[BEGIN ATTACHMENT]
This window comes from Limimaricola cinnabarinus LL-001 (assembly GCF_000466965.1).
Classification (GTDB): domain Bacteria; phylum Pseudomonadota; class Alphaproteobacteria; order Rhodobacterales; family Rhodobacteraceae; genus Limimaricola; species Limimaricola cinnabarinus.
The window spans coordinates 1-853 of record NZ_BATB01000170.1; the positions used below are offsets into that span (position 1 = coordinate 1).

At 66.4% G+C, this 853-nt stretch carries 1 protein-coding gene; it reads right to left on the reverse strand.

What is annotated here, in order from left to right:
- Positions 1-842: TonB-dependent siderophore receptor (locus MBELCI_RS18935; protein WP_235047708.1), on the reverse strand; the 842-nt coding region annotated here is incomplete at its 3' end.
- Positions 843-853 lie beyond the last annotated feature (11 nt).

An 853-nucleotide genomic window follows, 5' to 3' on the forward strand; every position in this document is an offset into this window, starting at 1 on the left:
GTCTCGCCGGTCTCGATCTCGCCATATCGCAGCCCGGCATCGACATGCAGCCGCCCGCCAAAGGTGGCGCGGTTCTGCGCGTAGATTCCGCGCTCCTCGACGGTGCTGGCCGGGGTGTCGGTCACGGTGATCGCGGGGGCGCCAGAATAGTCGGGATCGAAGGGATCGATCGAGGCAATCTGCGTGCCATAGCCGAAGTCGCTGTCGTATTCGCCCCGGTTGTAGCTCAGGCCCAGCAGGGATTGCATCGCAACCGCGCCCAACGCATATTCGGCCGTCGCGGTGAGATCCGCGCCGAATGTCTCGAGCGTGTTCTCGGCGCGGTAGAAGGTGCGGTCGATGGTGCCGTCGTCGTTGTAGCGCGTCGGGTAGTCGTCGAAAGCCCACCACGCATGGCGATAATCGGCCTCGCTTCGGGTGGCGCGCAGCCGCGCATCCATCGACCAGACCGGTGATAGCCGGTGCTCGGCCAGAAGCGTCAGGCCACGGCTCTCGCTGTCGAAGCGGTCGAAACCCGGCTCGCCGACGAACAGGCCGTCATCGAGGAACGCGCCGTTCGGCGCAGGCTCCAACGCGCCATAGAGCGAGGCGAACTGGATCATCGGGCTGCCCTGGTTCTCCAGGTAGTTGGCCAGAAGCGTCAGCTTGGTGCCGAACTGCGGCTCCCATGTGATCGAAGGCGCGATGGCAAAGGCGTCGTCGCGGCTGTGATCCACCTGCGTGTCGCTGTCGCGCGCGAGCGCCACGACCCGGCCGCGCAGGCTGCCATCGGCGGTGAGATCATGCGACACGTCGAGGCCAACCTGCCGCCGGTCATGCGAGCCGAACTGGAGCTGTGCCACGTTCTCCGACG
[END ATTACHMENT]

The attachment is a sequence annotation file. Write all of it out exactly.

This window comes from Limimaricola cinnabarinus LL-001 (assembly GCF_000466965.1).
Classification (GTDB): domain Bacteria; phylum Pseudomonadota; class Alphaproteobacteria; order Rhodobacterales; family Rhodobacteraceae; genus Limimaricola; species Limimaricola cinnabarinus.
The window spans coordinates 1-853 of record NZ_BATB01000170.1; the positions used below are offsets into that span (position 1 = coordinate 1).

At 66.4% G+C, this 853-nt stretch carries 1 protein-coding gene; it reads right to left on the reverse strand.

What is annotated here, in order from left to right:
- Positions 1-842: TonB-dependent siderophore receptor (locus MBELCI_RS18935; protein WP_235047708.1), on the reverse strand; the 842-nt coding region annotated here is incomplete at its 3' end.
- Positions 843-853 lie beyond the last annotated feature (11 nt).

An 853-nucleotide genomic window follows, 5' to 3' on the forward strand; every position in this document is an offset into this window, starting at 1 on the left:
GTCTCGCCGGTCTCGATCTCGCCATATCGCAGCCCGGCATCGACATGCAGCCGCCCGCCAAAGGTGGCGCGGTTCTGCGCGTAGATTCCGCGCTCCTCGACGGTGCTGGCCGGGGTGTCGGTCACGGTGATCGCGGGGGCGCCAGAATAGTCGGGATCGAAGGGATCGATCGAGGCAATCTGCGTGCCATAGCCGAAGTCGCTGTCGTATTCGCCCCGGTTGTAGCTCAGGCCCAGCAGGGATTGCATCGCAACCGCGCCCAACGCATATTCGGCCGTCGCGGTGAGATCCGCGCCGAATGTCTCGAGCGTGTTCTCGGCGCGGTAGAAGGTGCGGTCGATGGTGCCGTCGTCGTTGTAGCGCGTCGGGTAGTCGTCGAAAGCCCACCACGCATGGCGATAATCGGCCTCGCTTCGGGTGGCGCGCAGCCGCGCATCCATCGACCAGACCGGTGATAGCCGGTGCTCGGCCAGAAGCGTCAGGCCACGGCTCTCGCTGTCGAAGCGGTCGAAACCCGGCTCGCCGACGAACAGGCCGTCATCGAGGAACGCGCCGTTCGGCGCAGGCTCCAACGCGCCATAGAGCGAGGCGAACTGGATCATCGGGCTGCCCTGGTTCTCCAGGTAGTTGGCCAGAAGCGTCAGCTTGGTGCCGAACTGCGGCTCCCATGTGATCGAAGGCGCGATGGCAAAGGCGTCGTCGCGGCTGTGATCCACCTGCGTGTCGCTGTCGCGCGCGAGCGCCACGACCCGGCCGCGCAGGCTGCCATCGGCGGTGAGATCATGCGACACGTCGAGGCCAACCTGCCGCCGGTCATGCGAGCCGAACTGGAGCTGTGCCACGTTCTCCGACG